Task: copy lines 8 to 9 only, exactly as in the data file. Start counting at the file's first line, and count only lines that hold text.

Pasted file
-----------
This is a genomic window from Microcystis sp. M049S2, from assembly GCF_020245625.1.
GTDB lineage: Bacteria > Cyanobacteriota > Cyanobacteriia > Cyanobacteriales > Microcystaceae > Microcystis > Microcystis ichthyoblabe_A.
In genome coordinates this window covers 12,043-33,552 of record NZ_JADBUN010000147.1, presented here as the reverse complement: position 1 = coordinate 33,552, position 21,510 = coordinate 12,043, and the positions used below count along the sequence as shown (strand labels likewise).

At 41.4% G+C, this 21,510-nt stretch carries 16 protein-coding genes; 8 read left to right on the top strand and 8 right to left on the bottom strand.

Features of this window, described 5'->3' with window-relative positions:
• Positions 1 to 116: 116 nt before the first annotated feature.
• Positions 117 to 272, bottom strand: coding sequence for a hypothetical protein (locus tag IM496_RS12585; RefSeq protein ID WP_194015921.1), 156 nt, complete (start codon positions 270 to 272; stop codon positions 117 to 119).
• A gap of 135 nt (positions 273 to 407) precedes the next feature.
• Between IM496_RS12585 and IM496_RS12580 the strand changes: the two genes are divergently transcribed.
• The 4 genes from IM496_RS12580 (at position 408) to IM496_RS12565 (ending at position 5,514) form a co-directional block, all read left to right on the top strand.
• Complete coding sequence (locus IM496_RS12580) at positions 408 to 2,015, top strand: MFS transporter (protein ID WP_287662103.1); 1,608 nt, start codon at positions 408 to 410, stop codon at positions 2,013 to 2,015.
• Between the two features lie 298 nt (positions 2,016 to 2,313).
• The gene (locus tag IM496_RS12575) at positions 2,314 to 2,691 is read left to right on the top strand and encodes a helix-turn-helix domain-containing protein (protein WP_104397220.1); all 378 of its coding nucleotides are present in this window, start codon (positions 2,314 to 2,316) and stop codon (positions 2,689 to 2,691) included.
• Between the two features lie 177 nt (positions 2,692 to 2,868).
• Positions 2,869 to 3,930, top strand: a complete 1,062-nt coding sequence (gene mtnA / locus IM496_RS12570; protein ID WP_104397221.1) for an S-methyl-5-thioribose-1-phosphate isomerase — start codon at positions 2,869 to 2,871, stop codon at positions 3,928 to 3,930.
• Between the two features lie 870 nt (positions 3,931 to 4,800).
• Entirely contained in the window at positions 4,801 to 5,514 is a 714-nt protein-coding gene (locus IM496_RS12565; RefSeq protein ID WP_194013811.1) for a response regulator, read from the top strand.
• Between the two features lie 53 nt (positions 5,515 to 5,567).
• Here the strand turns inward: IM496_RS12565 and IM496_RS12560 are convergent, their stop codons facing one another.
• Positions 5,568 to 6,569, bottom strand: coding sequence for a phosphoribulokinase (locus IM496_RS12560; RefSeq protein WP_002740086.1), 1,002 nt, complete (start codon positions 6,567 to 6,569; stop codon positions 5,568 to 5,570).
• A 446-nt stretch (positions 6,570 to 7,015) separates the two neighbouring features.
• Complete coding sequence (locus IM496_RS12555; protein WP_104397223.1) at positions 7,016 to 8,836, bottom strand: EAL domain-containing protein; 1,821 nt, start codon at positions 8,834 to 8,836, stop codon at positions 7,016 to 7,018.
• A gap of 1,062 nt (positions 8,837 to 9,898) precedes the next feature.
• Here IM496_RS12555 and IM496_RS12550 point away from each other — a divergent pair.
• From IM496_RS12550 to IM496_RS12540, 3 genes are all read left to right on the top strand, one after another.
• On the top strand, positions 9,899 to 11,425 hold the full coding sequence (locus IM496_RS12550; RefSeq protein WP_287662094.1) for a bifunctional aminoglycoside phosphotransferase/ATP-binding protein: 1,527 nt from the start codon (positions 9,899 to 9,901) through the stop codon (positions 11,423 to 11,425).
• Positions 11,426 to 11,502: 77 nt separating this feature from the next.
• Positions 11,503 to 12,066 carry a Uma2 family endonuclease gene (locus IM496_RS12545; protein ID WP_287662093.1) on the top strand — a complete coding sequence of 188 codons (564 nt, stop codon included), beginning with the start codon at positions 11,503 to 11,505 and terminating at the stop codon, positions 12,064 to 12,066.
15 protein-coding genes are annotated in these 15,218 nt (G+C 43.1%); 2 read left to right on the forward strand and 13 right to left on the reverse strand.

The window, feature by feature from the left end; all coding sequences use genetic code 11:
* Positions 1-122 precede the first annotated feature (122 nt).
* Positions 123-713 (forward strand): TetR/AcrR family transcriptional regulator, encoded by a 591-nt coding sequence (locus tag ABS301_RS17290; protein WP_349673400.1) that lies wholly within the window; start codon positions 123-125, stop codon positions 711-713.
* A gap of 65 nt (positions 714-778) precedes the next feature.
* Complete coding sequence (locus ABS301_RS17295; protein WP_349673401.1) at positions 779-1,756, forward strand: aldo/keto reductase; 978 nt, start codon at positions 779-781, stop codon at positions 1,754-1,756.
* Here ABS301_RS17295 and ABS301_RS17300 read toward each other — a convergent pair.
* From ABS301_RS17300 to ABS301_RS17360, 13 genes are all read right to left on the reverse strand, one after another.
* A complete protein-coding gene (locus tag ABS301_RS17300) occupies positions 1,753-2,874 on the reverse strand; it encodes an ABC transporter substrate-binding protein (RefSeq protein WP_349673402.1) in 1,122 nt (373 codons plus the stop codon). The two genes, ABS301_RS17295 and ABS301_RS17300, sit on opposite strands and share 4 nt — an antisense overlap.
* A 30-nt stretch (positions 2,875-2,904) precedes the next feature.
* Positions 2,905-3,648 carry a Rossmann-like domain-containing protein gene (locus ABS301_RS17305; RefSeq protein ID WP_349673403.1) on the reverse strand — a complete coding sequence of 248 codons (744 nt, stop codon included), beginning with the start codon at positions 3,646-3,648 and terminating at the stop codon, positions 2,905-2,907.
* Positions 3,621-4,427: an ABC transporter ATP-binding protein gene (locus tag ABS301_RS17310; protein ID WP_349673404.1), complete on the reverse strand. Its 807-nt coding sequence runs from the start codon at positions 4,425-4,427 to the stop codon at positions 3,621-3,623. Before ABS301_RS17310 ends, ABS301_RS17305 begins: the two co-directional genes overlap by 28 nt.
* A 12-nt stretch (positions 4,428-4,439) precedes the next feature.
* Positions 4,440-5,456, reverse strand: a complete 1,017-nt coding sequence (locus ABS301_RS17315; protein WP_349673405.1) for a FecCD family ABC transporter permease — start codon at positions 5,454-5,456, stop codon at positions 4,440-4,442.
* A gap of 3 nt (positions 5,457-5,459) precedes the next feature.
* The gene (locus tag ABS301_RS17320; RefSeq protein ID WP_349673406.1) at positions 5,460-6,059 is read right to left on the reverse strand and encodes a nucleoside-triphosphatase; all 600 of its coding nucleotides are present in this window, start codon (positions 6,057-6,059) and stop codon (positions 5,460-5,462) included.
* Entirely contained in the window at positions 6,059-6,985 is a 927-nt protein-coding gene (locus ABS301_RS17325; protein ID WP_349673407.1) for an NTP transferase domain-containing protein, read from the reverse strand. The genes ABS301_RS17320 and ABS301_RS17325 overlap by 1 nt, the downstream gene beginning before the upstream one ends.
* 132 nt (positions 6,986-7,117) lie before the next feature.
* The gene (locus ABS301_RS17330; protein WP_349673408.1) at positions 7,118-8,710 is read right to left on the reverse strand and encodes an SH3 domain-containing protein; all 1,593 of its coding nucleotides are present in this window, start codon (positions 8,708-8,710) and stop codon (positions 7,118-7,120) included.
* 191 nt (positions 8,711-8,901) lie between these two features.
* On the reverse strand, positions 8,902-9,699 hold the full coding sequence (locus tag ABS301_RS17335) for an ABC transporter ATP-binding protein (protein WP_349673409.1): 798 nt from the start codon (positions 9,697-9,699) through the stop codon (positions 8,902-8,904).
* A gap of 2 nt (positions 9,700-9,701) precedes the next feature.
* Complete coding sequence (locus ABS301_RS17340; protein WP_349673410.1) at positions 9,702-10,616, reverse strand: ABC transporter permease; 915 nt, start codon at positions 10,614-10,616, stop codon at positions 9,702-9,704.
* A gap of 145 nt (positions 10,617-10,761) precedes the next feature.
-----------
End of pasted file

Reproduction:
• A gap of 135 nt (positions 273 to 407) precedes the next feature.
• Between IM496_RS12585 and IM496_RS12580 the strand changes: the two genes are divergently transcribed.